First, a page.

Voters rejected President Yushchenko’s repeated suggestions that most
everything wrong with the country in the last year was the fault of former
prime minister Tymoshenko. While Yushchenko was hoping for a mandate
for his programs, it was the former prime minister who actually received the
“thumbs up” from most orange voters.

Should President Yushchenko ignore the message that his core voters want him
to reunite with Tymoshenko, he risks undermining his political support even
further, possibly dooming his reelection campaign and catapulting Tymoshenko
into the office of president.

Yushchenko now can no longer count himself as the sole leader of the “orange
voters.” To maintain – or perhaps resurrect – his political career, he will
need to define himself in new ways, based on specific programs. So far, he
and Our Ukraine have been unable to do this. Simply campaigning under the
slogan “For Yushchenko” no longer gains the required result.

“Orange” voters continue to want “change” and “justice.” Tymoshenko’s
primary slogan throughout her entire campaign was, “It is necessary to fight
for justice.” It is important to remember that when protestors stood on the
Maidan, they did not chant in favor of standardizing customs procedures with
the EU. They chanted, “Bandits to jail!” and “Criminals Gone.”

Not one “orange” voter interviewed prior to this article or quoted in other
articles, has mentioned the economy as a motivating factor behind their
choice on 26 March, just as it was not a major motivating factor in 2004.
Living standards were already increasing under President Kuchma, and
continue to do so.

Instead, interviewees have noted that the organizers of the Gongadze murder
remain at large, that certain business interests have maintained control of
reportedly improperly privatized enterprises, and that no major figure has
been punished for the vote fraud that led to the revolution. Voters clearly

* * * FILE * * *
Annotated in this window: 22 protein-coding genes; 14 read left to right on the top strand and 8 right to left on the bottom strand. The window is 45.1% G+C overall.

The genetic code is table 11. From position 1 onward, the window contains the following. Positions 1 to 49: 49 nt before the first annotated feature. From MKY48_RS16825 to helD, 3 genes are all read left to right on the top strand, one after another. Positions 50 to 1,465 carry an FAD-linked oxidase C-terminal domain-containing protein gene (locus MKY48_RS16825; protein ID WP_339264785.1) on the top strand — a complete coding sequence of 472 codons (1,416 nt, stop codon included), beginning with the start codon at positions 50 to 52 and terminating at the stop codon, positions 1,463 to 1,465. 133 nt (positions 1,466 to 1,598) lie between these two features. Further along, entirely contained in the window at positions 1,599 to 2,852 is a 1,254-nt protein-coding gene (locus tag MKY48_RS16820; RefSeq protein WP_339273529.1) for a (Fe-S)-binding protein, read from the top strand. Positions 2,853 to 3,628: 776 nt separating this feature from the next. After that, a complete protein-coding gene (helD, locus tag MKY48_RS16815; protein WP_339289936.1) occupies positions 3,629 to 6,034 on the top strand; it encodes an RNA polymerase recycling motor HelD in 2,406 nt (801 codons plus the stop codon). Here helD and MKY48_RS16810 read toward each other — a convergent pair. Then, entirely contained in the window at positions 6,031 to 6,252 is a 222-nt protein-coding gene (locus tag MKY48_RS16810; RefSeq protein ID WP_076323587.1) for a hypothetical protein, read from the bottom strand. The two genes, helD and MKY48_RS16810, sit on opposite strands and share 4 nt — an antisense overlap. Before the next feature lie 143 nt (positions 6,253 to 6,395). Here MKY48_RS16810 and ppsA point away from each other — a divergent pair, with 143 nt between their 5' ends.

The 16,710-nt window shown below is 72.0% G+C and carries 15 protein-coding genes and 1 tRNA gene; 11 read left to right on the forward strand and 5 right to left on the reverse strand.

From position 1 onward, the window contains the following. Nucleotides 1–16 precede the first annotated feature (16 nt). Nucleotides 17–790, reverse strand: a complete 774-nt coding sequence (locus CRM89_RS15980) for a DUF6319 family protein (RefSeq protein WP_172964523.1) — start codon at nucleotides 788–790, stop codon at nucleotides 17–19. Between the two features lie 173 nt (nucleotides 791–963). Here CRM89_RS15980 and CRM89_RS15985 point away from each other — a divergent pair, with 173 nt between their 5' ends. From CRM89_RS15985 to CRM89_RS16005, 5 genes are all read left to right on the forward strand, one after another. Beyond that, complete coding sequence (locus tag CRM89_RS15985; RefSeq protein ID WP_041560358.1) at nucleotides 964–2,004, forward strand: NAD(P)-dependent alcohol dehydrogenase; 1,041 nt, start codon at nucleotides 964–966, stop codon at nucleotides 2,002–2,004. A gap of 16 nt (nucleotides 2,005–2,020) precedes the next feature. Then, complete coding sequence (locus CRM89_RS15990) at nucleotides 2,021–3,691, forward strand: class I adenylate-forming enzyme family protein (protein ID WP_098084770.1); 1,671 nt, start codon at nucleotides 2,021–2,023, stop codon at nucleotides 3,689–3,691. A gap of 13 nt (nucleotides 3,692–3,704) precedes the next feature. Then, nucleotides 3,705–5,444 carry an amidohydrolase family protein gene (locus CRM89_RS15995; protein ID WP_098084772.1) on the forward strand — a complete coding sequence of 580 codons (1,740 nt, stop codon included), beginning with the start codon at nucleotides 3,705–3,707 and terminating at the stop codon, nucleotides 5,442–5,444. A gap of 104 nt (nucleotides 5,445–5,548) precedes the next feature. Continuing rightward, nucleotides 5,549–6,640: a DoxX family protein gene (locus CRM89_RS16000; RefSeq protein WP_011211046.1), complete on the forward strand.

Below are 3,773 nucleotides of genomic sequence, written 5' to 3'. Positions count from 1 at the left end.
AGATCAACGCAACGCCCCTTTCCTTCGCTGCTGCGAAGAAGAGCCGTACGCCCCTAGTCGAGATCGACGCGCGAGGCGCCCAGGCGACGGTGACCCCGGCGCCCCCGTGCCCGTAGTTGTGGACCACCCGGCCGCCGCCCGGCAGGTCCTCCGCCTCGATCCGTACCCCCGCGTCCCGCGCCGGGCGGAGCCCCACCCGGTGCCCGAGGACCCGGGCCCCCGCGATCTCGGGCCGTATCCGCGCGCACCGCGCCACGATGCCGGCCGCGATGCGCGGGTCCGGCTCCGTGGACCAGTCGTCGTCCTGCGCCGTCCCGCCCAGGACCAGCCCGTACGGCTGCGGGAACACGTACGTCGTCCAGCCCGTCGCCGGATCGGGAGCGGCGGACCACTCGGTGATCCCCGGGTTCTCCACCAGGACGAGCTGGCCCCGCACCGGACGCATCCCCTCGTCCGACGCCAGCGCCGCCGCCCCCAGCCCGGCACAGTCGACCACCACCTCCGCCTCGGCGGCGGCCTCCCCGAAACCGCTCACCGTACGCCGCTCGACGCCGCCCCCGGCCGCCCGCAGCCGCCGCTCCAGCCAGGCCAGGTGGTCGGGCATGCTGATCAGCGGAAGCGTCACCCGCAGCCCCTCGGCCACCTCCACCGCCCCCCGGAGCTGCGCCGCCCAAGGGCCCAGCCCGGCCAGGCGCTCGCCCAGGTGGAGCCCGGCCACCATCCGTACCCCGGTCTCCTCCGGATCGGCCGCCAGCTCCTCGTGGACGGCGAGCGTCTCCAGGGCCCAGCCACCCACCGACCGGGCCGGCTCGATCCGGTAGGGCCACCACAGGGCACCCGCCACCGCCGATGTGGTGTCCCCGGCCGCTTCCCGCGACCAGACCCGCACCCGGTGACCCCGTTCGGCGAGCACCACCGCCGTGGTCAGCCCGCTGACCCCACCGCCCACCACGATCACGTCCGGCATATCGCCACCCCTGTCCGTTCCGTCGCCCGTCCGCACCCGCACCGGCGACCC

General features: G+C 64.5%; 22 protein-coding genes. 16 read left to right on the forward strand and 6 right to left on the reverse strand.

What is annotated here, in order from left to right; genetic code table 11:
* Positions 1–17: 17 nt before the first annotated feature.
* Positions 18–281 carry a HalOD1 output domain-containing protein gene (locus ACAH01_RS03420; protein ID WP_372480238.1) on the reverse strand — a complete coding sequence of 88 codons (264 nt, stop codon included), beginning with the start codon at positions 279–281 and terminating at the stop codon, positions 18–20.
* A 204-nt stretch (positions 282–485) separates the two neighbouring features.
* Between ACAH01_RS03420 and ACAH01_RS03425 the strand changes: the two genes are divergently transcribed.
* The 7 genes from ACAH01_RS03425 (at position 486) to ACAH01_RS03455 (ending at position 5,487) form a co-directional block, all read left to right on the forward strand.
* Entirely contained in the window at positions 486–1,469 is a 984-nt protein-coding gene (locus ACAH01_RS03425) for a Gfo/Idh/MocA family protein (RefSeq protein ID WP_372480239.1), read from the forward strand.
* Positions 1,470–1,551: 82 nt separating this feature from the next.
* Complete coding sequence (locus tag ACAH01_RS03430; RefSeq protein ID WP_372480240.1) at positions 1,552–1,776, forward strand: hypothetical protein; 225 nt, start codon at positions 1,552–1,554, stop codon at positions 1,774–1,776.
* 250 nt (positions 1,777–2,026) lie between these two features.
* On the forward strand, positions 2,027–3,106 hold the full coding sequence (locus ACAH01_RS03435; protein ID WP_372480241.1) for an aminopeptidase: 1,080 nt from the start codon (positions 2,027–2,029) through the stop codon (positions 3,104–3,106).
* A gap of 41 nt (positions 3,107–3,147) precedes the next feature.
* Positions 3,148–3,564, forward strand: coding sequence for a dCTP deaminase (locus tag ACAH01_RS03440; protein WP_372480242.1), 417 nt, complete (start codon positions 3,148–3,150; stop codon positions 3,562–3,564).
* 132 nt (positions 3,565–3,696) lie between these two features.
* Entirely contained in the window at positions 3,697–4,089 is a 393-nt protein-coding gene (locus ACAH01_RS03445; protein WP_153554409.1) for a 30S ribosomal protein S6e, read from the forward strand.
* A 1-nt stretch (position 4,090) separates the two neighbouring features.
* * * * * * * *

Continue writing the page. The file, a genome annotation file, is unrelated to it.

responded to Tymoshenko’s slogan, and her repeated calls for “justice.”

Voters responded to Tymoshenko’s admonition to choose their leaders “in the
interests of Ukraine,” and not other countries. The former Prime Minister
effectively used negative comments about her and her policies from both
Russian and Western analysts and economists during her campaign.

She particularly singled out former Carnegie Endowment for International
Affairs Director for Russia Anders Aslund, whose negative evaluations of
Tymoshenko, support for Yushchenko, and campaigning for a coalition between
Yushchenko and Yanukovich were carried extensively in the Ukrainian press.
One Tymoshenko voter interviewed suggested that she wanted “a leader for
Ukraine’s interests, not Russia’s or America’s.”

Voters have cleansed the parliament of individuals implicated in some of the
country’s most notorious crimes. Although the Party of Regions
parliamentary list contains over a dozen individuals said by the Interior
Ministry to be under investigation for various crimes, voters rejected the
return to parliament of the “Ne Tak” opposition bloc and the bloc of
parliamentary speaker Volodymyr Lytvyn.

The “Ne Tak” bloc held many of the members of the former Kuchma party of
power, the Social Democratic Party (united), including former presidential
chief of staff Viktor Medvedchuk. It was led by former Ukrainian President
Leonid Kravchuk.

According to a Ukrainian parliamentary commission and the European Court of
Human Rights, Volodymyr Lytvyn may be implicated in the original plan to
kidnap Georgiy Gongadze (who then was killed), and is heard on the “Gongadze
tapes” advising President Kuchma to have the Interior Minister “handle”
Gongadze. These individuals have now lost their parliamentary immunity,
bringing up interesting questions for the next government, and the next